The Daughters by Maeve Brennan, 1955
The magic trick:
Flipping the story’s vantage point on the reader and protagonist both, without ever actually shifting the narrative point of view
This story sneaks up on you in a really cool way. It starts by establishing our protagonist in a hotel lobby waiting for her father. What she sees instead, while she waits, is two women wheeling an old man out of the elevator. The text never explicitly gives any negative observations or judgments to our protagonist. In fact, it’s never explicitly negative at all. But it’s clear from the omniscient narration, that these two women are a little bit ridiculous. And it feels – because we know our protagonist is watching them, waiting in the lobby – that we are seeing them through her eyes. We move through this early part of the story feeling as though our protagonist is not impressed by these two women.
And then comes the really cool part.
The story doesn’t shift perspective per se, but the plot moves into new territory. One of the women our protagonist has been observing begins talking to her. She is identifying herself with our protagonist. They’re both women in New York trying to take care of their elderly fathers. Isn’t it funny when they do this? Haven’t you noticed what they do when this happens? She sees them standing on common ground, maybe even as potential friends.
This, of course, flies in the face of what we sensed before – that these two characters are not like-minded at all. They’re antagonists, if anything. Now suddenly, we’re not so sure. Maybe our protagonist was looking into a mirror earlier in the story. I’m sure it pains her to think of this.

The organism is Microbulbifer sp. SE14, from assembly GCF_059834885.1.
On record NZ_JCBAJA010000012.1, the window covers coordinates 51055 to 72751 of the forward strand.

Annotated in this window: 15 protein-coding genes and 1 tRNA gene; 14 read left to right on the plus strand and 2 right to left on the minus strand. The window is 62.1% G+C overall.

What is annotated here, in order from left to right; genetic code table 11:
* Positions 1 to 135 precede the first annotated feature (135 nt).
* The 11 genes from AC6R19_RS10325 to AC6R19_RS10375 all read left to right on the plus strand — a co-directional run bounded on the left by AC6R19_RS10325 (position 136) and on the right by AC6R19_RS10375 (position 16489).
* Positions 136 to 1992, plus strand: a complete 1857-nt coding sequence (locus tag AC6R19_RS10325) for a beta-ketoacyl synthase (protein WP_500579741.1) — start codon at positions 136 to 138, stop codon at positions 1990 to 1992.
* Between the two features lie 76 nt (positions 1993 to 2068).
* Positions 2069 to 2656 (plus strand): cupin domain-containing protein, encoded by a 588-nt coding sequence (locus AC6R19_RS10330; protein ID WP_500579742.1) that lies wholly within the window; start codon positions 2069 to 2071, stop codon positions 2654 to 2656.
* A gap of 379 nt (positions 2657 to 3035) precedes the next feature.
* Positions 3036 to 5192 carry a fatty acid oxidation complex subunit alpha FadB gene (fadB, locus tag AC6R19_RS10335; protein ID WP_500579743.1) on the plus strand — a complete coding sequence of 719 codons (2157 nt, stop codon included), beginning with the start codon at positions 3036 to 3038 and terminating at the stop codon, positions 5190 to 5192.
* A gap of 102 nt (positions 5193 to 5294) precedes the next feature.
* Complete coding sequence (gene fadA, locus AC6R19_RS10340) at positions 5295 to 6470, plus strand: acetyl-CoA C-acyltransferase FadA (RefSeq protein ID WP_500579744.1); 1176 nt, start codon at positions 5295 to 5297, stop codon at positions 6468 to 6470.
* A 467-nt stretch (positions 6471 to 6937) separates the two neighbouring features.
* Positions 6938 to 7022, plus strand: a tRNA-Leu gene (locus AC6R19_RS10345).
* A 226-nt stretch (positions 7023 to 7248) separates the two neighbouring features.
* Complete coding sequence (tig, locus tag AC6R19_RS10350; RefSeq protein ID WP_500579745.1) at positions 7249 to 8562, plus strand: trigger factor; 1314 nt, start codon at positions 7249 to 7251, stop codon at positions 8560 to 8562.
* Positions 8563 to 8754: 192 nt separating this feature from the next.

The story has flipped the point of view on its head without ever changing the point of view.
And that’s quite a trick on Brennan’s part.
At eleven-thirty in the morning, a weekday morning, a nervous lady of about forty sat alone on a love seat in the lobby of a little hotel on lower Fifth Avenue and waited for her father to escort her to lunch. The lobby was square and paneled and furnished in chintz, and would have been really cozy if it had not been for a large, walled recess in which the upper half of a clerk was always visible, and the cashier’s cage, with its hand-sized aperture for the placing of money, and the two elevators with their uniformed attendants, and the brilliantly lighted glass doors – a wide one leading to the restaurant, and a narrow, pursed one to the bar. The lady on the love seat, Miss Lister, was one of the hotel’s permanent guests. As she watched the elevators she fidgeted, with her gloves, and with the collar of her navy-blue coat, and with the modest silver pin at her throat, and once or twice she put up her hand and touched the maroon sailor that sat like an offering on her neat brown hair.
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